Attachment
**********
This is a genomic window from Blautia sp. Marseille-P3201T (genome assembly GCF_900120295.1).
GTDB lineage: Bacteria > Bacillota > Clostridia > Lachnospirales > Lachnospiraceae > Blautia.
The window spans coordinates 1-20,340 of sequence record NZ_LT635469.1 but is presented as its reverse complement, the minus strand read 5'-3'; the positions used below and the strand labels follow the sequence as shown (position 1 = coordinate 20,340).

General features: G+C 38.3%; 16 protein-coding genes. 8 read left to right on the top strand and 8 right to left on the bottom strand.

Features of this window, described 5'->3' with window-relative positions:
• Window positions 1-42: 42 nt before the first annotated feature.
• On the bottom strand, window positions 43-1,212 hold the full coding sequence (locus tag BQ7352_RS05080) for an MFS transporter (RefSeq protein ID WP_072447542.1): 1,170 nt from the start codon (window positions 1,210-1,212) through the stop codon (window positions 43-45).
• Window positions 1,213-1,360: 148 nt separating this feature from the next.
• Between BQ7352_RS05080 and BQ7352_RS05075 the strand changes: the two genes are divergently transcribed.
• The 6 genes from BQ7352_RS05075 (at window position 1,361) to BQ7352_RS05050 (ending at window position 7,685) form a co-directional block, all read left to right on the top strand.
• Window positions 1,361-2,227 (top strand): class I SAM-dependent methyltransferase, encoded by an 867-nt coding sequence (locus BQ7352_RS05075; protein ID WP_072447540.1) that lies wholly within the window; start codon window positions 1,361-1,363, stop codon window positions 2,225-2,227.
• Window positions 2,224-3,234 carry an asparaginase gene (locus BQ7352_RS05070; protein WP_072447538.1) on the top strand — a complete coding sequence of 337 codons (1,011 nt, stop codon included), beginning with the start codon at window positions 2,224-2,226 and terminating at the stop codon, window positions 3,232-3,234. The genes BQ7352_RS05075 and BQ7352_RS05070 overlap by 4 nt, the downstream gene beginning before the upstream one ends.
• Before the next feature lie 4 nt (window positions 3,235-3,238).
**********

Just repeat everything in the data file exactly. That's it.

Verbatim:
This is a genomic window from Blautia sp. Marseille-P3201T (genome assembly GCF_900120295.1).
GTDB lineage: Bacteria > Bacillota > Clostridia > Lachnospirales > Lachnospiraceae > Blautia.
The window spans coordinates 1-20,340 of sequence record NZ_LT635469.1 but is presented as its reverse complement, the minus strand read 5'-3'; the positions used below and the strand labels follow the sequence as shown (position 1 = coordinate 20,340).

General features: G+C 38.3%; 16 protein-coding genes. 8 read left to right on the top strand and 8 right to left on the bottom strand.

Features of this window, described 5'->3' with window-relative positions:
• Window positions 1-42: 42 nt before the first annotated feature.
• On the bottom strand, window positions 43-1,212 hold the full coding sequence (locus tag BQ7352_RS05080) for an MFS transporter (RefSeq protein ID WP_072447542.1): 1,170 nt from the start codon (window positions 1,210-1,212) through the stop codon (window positions 43-45).
• Window positions 1,213-1,360: 148 nt separating this feature from the next.
• Between BQ7352_RS05080 and BQ7352_RS05075 the strand changes: the two genes are divergently transcribed.
• The 6 genes from BQ7352_RS05075 (at window position 1,361) to BQ7352_RS05050 (ending at window position 7,685) form a co-directional block, all read left to right on the top strand.
• Window positions 1,361-2,227 (top strand): class I SAM-dependent methyltransferase, encoded by an 867-nt coding sequence (locus BQ7352_RS05075; protein ID WP_072447540.1) that lies wholly within the window; start codon window positions 1,361-1,363, stop codon window positions 2,225-2,227.
• Window positions 2,224-3,234 carry an asparaginase gene (locus BQ7352_RS05070; protein WP_072447538.1) on the top strand — a complete coding sequence of 337 codons (1,011 nt, stop codon included), beginning with the start codon at window positions 2,224-2,226 and terminating at the stop codon, window positions 3,232-3,234. The genes BQ7352_RS05075 and BQ7352_RS05070 overlap by 4 nt, the downstream gene beginning before the upstream one ends.
• Before the next feature lie 4 nt (window positions 3,235-3,238).